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I Went to a Spice Girls Club Night in Bristol to See What Girl Power Looks Like in 2016

In a brand new era of 'Feminism’ backdrops and Taylor Swift’s "squad", where does that leave the good ol’ British girl power of yesteryear? There was only one way to truly find out.

Sammy Maine

Sammy Maine

If you were a kid in the 90s, chances are you were part of that beautiful, brief period in which the Spice Girls not only adorned your TV screens and radios, but also your crisp packets, Pepsi cans, deodorant bottles, and bedroom walls. The tomorrow's world they presented in the video for “Spice Up Your Life” wasn’t that far from what surrounded us in the late 90s – girl power had truly taken over Planet Earth.

Spice Girls promoted girl power in a way that all young girls could understand and interpret in their own way. They were proudly individual, and if you watch any interviews with them, those prominent personalities were allowed to shine through, never competing with each other. They represented femininity in everything, from Adidas poppers to tongue piercings, platform boots to bunches – and with that, came a girl power that took up as much space as it could, shouting from televisions and high-kicking in playgrounds across the world. But in a brand new era of Beyoncé ‘Feminism’ backdrops and Taylor Swift’s squad, where does that leave the good ol’ British girl power of yesteryear? There was only one way to truly find out: a Spice Girls-themed club night in a British student town.

The venue for the night’s proceedings was Bristol’s Bunker – a place I stumbled into during my second week of uni (and my 19th birthday), promptly leaving after throwing up the cheap Jagermeister substitute I’d chugged in the toilets. It’s a fresher’s right-of-passage, with most attendees flying the nest come graduation, so I was interested to see whether the room would be filled with fresh-faced Spice Girls wannabes too young for genuine nostalgia, or die-hard fans who’d broken the postgraduate code of conduct.

I arrive early to get a good grasp of the Spice Girls fandom and, just like I remembered, the place is sticky and darkened to a hue that would make you forget your drunken fumbles. The fridges are glowing with a rainbow of VK wonderment, and the DJ looks like he's daydreaming about that time he supported Frankie Knuckles in 1992 and thought things could only get better. The Facebook event promised masks and 90s inflatables, but as we arrive we are told the only masks left are Scary and Posh, and there are no inflatables in sight.

The club isn’t exactly buzzing at this point. To be honest, it’s almost empty, and as it approaches 11pm, I can’t help but wonder where all the Spice Girls fans are. Are they irrelevant now? Did they all get accounting jobs and trouser suits? Or had the Spice Girls finally become uncool? There are a few groups of gal pals dressed up as their favourite, awkwardly jigging from side-to-side as a long forgotten track from Now That’s What I Call Music 43 blares out. The place looks more like a Pontins tribute night on the final Sunday of the school holidays, than a celebration of all that was pop and feminist about the 90s and 00s.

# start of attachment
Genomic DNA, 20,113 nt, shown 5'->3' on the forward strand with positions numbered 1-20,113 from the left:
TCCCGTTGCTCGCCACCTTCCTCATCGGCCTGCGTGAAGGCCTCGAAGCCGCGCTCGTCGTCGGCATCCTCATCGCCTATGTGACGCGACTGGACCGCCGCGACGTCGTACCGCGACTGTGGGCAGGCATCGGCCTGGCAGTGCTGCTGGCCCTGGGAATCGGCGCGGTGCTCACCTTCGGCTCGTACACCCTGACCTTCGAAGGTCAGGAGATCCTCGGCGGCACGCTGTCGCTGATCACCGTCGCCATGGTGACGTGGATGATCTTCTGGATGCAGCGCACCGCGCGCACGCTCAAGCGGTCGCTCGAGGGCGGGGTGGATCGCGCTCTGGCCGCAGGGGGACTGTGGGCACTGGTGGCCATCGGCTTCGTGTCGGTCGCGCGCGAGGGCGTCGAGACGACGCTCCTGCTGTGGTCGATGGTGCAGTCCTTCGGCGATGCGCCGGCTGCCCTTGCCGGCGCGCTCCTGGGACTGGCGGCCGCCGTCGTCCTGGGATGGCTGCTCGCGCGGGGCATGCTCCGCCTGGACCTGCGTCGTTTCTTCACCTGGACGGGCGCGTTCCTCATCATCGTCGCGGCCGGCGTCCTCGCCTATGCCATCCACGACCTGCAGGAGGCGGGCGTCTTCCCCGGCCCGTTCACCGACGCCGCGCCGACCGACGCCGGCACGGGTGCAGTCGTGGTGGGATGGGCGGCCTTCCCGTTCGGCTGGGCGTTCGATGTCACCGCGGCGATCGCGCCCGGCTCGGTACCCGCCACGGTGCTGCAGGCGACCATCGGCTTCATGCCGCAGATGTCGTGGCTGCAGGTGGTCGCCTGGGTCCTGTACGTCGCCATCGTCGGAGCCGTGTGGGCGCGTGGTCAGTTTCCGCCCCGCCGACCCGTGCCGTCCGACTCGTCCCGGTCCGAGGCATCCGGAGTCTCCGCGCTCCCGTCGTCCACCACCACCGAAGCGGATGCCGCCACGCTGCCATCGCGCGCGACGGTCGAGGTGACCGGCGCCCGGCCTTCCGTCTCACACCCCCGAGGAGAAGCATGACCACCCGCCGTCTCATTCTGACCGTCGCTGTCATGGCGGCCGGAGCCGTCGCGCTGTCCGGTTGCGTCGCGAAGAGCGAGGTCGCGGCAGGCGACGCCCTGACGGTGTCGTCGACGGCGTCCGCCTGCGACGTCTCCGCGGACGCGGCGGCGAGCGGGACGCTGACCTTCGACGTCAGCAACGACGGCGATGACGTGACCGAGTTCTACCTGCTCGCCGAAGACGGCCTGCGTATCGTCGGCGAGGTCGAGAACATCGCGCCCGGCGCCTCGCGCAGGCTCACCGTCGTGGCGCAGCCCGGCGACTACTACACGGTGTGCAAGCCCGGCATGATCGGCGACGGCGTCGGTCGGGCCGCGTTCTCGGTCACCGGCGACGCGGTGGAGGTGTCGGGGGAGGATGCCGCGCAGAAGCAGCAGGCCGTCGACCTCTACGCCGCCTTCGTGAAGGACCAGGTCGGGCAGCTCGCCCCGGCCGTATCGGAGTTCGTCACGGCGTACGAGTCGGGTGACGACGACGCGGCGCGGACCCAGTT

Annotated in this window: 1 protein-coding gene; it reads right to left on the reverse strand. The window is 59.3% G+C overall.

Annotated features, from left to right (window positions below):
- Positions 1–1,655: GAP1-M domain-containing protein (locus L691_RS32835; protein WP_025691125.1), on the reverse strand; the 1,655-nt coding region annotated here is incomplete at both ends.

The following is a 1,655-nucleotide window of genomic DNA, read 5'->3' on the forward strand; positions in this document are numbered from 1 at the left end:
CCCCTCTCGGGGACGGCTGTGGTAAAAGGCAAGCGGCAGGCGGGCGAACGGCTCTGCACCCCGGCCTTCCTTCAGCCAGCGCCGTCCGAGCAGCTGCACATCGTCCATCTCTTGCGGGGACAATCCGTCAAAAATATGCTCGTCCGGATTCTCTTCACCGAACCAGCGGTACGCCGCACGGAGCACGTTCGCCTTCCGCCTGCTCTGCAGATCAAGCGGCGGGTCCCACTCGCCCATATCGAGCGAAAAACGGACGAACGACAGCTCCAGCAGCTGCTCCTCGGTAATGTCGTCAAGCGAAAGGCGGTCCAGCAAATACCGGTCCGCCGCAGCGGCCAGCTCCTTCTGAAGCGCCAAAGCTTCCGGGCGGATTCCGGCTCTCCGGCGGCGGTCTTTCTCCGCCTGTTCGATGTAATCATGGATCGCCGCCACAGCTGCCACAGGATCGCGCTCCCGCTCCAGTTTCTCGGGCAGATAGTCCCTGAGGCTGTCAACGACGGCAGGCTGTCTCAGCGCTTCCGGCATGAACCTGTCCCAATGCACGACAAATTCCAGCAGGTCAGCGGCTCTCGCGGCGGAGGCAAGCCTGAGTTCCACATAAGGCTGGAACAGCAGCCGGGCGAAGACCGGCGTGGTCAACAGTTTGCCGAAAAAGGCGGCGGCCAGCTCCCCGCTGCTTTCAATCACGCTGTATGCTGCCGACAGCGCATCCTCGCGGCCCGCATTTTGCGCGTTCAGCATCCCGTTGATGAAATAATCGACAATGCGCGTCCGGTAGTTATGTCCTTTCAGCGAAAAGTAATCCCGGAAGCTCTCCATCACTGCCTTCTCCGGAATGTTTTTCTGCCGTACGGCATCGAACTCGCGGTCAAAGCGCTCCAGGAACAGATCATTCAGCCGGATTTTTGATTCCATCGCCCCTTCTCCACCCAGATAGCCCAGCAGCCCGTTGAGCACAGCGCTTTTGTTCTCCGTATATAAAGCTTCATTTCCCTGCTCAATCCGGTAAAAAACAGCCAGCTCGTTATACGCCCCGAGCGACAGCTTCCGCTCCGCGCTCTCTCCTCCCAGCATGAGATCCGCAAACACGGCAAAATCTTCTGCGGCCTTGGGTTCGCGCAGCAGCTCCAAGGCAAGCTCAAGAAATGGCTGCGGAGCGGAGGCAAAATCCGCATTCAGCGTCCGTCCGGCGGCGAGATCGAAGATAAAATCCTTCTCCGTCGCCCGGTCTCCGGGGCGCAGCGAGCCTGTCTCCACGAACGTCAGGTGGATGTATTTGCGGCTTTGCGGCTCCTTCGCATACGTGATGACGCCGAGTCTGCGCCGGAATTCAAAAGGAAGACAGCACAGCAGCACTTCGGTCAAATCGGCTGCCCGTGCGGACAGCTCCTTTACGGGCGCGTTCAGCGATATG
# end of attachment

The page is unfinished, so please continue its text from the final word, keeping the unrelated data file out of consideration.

The first girls I approach seem have made quite the effort, with a ginger wig for Geri and standard animal print for Mel B. For Heather, 28, girl power means being independent and having fun. “Having lots of girlie friends around you and being sassy! Spice Girls taught us to be sassy!” she yells, as she slurps something blue and luminous. Sassy they may be, but doesn’t girl power mean more than just being sassy? Wasn’t it the first forays of feminism imprinted within our little 9-year-old minds?

“No no no! Absolutely not!” shouts an impassioned Emma, 26. “That stuff gets in the way of my childhood. I don’t want that tainting my childhood memories.” Maybe Emma’s got a point. The Spice Girls have often been criticised for pushing a vision of feminism that turned women into dim, perky, plastic-like playthings, who are only good for a soundbite, taking all the hard work Riot Grrrl had put in years before and mutating feminism into a sort of vapid, mainstream commodity.

Saying that, the initial message of the Spice Girls was, “If you wanna be my lover, you gotta get with my friends”. It was a message of solidarity, of liking other girls, instead of fighting with your fellow woman over a boring old bloke. Sure, they could have replaced “I really, really, really want a zig-a-zig-ah” with “I really, really, really want equal pay” but it doesn’t have quite the same ring to it. The Spice Girls were themselves figuring out girlhood, giving it the headlining slot for years to come; telling girls they mattered and that sticking together was more important than anything else. They told us we could take over the world, even if we liked wearing short skirts and make-up.